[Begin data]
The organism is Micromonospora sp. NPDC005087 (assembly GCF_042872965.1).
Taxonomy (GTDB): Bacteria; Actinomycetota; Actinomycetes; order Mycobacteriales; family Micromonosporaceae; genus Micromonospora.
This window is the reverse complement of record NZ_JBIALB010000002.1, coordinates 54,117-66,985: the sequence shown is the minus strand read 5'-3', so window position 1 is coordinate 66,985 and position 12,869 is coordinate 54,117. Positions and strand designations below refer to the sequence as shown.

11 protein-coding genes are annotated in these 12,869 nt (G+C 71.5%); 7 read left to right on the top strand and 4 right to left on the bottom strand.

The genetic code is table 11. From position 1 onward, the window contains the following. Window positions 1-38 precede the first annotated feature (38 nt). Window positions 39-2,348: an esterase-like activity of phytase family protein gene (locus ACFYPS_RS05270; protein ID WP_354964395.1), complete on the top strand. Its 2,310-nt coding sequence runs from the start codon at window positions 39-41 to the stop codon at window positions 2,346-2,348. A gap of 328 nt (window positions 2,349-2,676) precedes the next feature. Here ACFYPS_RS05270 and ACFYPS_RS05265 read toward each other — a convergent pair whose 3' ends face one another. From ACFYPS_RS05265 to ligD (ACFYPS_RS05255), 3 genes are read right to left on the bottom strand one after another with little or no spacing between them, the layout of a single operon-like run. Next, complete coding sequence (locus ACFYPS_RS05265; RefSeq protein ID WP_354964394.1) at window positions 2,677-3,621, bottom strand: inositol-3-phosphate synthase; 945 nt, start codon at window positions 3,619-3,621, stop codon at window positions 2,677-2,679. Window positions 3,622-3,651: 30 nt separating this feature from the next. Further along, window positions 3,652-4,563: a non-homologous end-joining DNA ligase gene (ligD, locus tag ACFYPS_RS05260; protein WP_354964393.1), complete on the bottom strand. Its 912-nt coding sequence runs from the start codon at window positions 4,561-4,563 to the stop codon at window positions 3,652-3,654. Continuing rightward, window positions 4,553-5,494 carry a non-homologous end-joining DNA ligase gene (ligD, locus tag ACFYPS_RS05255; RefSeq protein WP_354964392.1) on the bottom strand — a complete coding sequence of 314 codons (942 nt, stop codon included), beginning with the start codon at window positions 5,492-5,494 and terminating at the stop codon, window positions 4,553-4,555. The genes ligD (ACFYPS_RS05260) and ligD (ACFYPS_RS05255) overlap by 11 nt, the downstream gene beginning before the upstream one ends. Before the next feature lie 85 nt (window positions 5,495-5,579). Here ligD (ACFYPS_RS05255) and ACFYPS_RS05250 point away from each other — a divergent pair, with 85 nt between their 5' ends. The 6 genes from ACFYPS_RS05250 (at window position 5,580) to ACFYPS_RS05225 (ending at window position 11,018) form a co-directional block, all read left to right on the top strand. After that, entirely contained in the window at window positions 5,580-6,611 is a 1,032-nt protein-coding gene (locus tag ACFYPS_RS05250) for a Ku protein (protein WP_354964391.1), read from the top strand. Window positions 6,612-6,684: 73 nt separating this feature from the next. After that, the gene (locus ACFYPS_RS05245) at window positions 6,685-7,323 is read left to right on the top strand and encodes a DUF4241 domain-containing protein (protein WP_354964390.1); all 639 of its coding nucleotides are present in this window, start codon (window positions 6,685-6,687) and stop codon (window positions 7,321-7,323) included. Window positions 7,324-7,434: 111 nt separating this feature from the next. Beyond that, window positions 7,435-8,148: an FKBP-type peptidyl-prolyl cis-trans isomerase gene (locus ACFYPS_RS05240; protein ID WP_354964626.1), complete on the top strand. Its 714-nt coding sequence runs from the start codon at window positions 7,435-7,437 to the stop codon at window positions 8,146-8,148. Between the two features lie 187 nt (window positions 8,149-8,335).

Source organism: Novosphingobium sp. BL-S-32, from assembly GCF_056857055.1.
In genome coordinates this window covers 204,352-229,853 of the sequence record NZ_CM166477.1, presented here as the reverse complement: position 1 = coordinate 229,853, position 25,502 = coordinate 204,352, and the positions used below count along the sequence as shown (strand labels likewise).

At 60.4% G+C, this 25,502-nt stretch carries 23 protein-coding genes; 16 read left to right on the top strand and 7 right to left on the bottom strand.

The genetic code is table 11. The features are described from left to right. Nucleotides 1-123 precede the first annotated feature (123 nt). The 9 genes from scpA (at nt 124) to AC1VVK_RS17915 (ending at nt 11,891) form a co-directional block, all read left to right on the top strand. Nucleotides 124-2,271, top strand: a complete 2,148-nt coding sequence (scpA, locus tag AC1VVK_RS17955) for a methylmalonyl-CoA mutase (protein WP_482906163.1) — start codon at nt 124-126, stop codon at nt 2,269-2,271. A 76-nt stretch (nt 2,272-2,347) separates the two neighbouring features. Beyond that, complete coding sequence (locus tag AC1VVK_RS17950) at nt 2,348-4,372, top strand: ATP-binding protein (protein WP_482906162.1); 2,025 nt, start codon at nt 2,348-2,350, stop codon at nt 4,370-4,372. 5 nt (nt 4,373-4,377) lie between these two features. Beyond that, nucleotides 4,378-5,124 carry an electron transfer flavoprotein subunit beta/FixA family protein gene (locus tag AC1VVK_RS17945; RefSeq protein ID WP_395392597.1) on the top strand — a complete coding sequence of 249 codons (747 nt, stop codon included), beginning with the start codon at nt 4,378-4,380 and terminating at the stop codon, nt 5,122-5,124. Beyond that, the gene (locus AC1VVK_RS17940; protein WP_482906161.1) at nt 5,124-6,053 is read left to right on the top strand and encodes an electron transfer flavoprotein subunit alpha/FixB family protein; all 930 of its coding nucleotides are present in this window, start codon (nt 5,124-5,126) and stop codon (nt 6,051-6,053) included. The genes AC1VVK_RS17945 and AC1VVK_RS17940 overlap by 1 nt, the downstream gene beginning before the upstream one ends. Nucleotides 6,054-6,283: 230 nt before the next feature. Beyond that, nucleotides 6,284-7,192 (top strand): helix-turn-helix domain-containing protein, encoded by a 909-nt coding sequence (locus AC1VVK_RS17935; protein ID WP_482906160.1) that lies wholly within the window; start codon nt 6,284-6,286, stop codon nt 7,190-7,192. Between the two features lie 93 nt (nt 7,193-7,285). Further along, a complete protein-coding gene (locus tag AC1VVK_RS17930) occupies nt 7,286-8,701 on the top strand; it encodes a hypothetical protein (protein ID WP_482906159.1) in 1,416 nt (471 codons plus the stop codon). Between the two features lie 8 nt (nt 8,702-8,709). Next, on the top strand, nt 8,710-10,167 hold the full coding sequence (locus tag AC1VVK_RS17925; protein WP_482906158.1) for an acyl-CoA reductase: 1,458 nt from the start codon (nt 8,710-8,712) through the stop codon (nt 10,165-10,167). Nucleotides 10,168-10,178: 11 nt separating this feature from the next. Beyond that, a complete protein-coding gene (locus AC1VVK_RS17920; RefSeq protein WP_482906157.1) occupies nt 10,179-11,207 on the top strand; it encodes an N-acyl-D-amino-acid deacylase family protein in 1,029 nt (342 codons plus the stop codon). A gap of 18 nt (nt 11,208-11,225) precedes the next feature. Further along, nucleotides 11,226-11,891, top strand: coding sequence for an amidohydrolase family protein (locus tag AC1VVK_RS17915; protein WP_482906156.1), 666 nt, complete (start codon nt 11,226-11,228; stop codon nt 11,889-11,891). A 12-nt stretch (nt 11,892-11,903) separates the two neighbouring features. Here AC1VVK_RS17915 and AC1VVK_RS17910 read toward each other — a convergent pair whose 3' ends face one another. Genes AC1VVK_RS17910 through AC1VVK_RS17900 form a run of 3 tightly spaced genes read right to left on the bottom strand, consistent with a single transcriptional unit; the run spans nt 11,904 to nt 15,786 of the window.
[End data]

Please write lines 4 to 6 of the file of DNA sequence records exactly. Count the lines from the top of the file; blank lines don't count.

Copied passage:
11 protein-coding genes are annotated in these 12,869 nt (G+C 71.5%); 7 read left to right on the top strand and 4 right to left on the bottom strand.

The genetic code is table 11. From position 1 onward, the window contains the following. Window positions 1-38 precede the first annotated feature (38 nt). Window positions 39-2,348: an esterase-like activity of phytase family protein gene (locus ACFYPS_RS05270; protein ID WP_354964395.1), complete on the top strand. Its 2,310-nt coding sequence runs from the start codon at window positions 39-41 to the stop codon at window positions 2,346-2,348. A gap of 328 nt (window positions 2,349-2,676) precedes the next feature. Here ACFYPS_RS05270 and ACFYPS_RS05265 read toward each other — a convergent pair whose 3' ends face one another. From ACFYPS_RS05265 to ligD (ACFYPS_RS05255), 3 genes are read right to left on the bottom strand one after another with little or no spacing between them, the layout of a single operon-like run. Next, complete coding sequence (locus ACFYPS_RS05265; RefSeq protein ID WP_354964394.1) at window positions 2,677-3,621, bottom strand: inositol-3-phosphate synthase; 945 nt, start codon at window positions 3,619-3,621, stop codon at window positions 2,677-2,679. Window positions 3,622-3,651: 30 nt separating this feature from the next. Further along, window positions 3,652-4,563: a non-homologous end-joining DNA ligase gene (ligD, locus tag ACFYPS_RS05260; protein WP_354964393.1), complete on the bottom strand. Its 912-nt coding sequence runs from the start codon at window positions 4,561-4,563 to the stop codon at window positions 3,652-3,654. Continuing rightward, window positions 4,553-5,494 carry a non-homologous end-joining DNA ligase gene (ligD, locus tag ACFYPS_RS05255; RefSeq protein WP_354964392.1) on the bottom strand — a complete coding sequence of 314 codons (942 nt, stop codon included), beginning with the start codon at window positions 5,492-5,494 and terminating at the stop codon, window positions 4,553-4,555. The genes ligD (ACFYPS_RS05260) and ligD (ACFYPS_RS05255) overlap by 11 nt, the downstream gene beginning before the upstream one ends. Before the next feature lie 85 nt (window positions 5,495-5,579). Here ligD (ACFYPS_RS05255) and ACFYPS_RS05250 point away from each other — a divergent pair, with 85 nt between their 5' ends. The 6 genes from ACFYPS_RS05250 (at window position 5,580) to ACFYPS_RS05225 (ending at window position 11,018) form a co-directional block, all read left to right on the top strand. After that, entirely contained in the window at window positions 5,580-6,611 is a 1,032-nt protein-coding gene (locus tag ACFYPS_RS05250) for a Ku protein (protein WP_354964391.1), read from the top strand. Window positions 6,612-6,684: 73 nt separating this feature from the next. After that, the gene (locus ACFYPS_RS05245) at window positions 6,685-7,323 is read left to right on the top strand and encodes a DUF4241 domain-containing protein (protein WP_354964390.1); all 639 of its coding nucleotides are present in this window, start codon (window positions 6,685-6,687) and stop codon (window positions 7,321-7,323) included. Window positions 7,324-7,434: 111 nt separating this feature from the next. Beyond that, window positions 7,435-8,148: an FKBP-type peptidyl-prolyl cis-trans isomerase gene (locus ACFYPS_RS05240; protein ID WP_354964626.1), complete on the top strand. Its 714-nt coding sequence runs from the start codon at window positions 7,435-7,437 to the stop codon at window positions 8,146-8,148. Between the two features lie 187 nt (window positions 8,149-8,335).

Source organism: Novosphingobium sp. BL-S-32, from assembly GCF_056857055.1.